Life Before Fracking

Before the natural gas boom brought fracking, the Pennsylvania wilderness had a life of its own.


| March/April 2014


The mountains of the Pennsylvania Allegheny Plateau are the rolling afterthoughts of the Appalachians. In 1989, when Dad left the Navy for the Reserve, we moved to a county with more deer than people, deserting Virginia. Three hours north of Harrisburg on a two-lane road, I thought we had reached Switzerland. I was seven years old.

Soon after we settled in, my mother and aunt took me on a hike. They wanted to look for eagles in Pine Creek Gorge, at the nearby state park. We weaved between oak and walnut trees along the rim, scanning between branches over the 800-foot abyss, hoping to see the gliding black cross with a telltale white head.

The gorge began as sediment, settled, and compacted into shale 400 million years ago. Then, during the last ice age, glaciers carved out mountain drainages and left behind endless accor-dion ridges. A river runs through the chasm. The Iroquois called it Tiadaghton, meaning either “The River of Pines” or “The Lost and Bewildered River,” nobody knows which. Until the end of the Revolutionary War, the river—today called Pine Creek—marked the fissure between white lands to the south and Indian lands to the north.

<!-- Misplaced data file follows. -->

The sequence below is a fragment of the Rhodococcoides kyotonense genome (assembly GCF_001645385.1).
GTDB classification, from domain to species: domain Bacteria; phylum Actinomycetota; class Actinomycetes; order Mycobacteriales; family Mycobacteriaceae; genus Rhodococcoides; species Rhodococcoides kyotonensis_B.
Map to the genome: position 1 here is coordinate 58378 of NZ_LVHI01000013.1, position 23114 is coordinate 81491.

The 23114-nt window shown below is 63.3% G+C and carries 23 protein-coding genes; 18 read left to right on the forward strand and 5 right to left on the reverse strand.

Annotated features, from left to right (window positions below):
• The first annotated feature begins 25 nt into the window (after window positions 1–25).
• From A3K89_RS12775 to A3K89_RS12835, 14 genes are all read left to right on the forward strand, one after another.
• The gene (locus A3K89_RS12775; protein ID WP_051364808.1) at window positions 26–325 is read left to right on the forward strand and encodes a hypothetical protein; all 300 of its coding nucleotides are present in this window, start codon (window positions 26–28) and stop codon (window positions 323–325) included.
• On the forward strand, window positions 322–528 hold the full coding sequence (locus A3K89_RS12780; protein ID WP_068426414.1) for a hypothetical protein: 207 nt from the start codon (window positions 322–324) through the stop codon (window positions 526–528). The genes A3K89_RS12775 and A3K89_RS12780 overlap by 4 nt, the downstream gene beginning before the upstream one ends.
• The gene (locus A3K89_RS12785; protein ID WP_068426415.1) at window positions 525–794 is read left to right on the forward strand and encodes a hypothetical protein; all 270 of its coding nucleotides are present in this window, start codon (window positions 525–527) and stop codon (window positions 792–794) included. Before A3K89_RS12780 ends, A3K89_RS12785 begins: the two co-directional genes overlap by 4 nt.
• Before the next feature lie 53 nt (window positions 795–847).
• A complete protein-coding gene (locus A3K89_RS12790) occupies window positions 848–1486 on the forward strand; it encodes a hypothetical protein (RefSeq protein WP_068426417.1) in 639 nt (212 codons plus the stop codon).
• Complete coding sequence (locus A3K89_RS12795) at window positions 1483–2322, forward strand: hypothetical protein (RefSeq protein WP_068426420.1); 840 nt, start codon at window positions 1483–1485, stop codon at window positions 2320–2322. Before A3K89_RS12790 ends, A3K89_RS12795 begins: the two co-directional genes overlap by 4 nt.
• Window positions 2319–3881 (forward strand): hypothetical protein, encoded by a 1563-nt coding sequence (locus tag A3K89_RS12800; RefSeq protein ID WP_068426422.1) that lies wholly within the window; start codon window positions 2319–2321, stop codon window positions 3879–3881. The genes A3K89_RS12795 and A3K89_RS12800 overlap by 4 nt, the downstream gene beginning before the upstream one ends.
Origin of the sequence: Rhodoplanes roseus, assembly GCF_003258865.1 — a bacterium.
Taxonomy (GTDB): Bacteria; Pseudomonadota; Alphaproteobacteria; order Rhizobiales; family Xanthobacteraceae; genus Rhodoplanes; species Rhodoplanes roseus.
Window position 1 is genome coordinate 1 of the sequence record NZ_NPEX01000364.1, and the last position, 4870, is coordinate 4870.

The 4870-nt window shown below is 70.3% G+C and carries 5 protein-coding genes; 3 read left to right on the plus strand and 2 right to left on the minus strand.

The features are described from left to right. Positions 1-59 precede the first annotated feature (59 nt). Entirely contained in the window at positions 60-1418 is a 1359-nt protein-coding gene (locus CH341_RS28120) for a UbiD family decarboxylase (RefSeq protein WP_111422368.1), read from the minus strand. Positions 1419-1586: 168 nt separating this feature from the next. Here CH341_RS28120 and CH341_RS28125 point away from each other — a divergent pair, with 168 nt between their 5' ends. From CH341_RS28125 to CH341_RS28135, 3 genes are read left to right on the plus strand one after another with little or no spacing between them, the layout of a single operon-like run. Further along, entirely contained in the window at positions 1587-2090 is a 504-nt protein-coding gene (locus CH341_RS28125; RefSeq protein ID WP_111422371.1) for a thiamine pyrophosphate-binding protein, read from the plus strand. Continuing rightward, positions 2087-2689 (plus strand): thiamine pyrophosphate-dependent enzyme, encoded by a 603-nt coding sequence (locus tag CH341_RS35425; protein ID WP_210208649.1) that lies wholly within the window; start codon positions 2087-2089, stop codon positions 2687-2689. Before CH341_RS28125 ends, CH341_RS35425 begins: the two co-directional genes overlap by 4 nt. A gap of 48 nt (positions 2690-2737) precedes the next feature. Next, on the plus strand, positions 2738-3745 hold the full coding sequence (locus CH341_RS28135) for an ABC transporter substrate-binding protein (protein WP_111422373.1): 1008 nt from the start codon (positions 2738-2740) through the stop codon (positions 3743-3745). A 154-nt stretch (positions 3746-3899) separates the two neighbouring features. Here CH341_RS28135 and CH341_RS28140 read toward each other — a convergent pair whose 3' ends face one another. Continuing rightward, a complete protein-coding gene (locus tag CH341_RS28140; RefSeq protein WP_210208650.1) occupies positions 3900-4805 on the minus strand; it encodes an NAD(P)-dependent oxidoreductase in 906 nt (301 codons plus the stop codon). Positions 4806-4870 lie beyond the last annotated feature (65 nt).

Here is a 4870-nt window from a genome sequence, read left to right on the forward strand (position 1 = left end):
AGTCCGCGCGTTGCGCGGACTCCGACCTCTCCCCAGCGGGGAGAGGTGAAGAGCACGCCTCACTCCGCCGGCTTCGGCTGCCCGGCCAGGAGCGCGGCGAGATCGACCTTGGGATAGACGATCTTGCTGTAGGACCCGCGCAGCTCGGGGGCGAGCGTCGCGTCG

The Seneca called the area around the gorge the “Dark Shadow,” because the hemlock and white pines grew so dense that light barely filtered through the branches. Early white explorers struggled to break through the forest, which was filled with ravens, elk, wolves, black bears, mountain lions. Just 10 or so years ago, north-central Pennsylvania marked the darkest spot of night sky on the East Coast, the last patch of wild sky, so black that the Milky Way cast a shadow, staving off the lights of Pittsburgh and Philadelphia.



Modern Pine Creek is an exercise in extraction and “renewal.” By the turn of the 20th century, the canyon lost its old-growth conifers; endless board feet had gone downriver to the Chesapeake Bay for ship masts, leaving slopes of tree stumps behind. The Civilian Conservation Corps planted trees in the 1930s to replace the wasteland, and now there stands a second-growth deciduous forest. An infinite monoculture carpet of hay-scented ferns makes up the understory, overgrazed by predatory whitetail. Deer rule the woods. That’s the state motto: Virtue, liberty, independence, and whitetail. I didn’t know the forest floor could look any other way. I always thought it was fine because it was green.

Coal mines came and went, and a lumber boom, leaving half-inhabited villages around their deposits. Locals remember what mining brought to the state—jobs, followed by ghost towns, acid runoff, and hundreds of miles of sterile river. The state spent millions to stop the runoff; now our streams offer some of the finest trout fisheries in the East.










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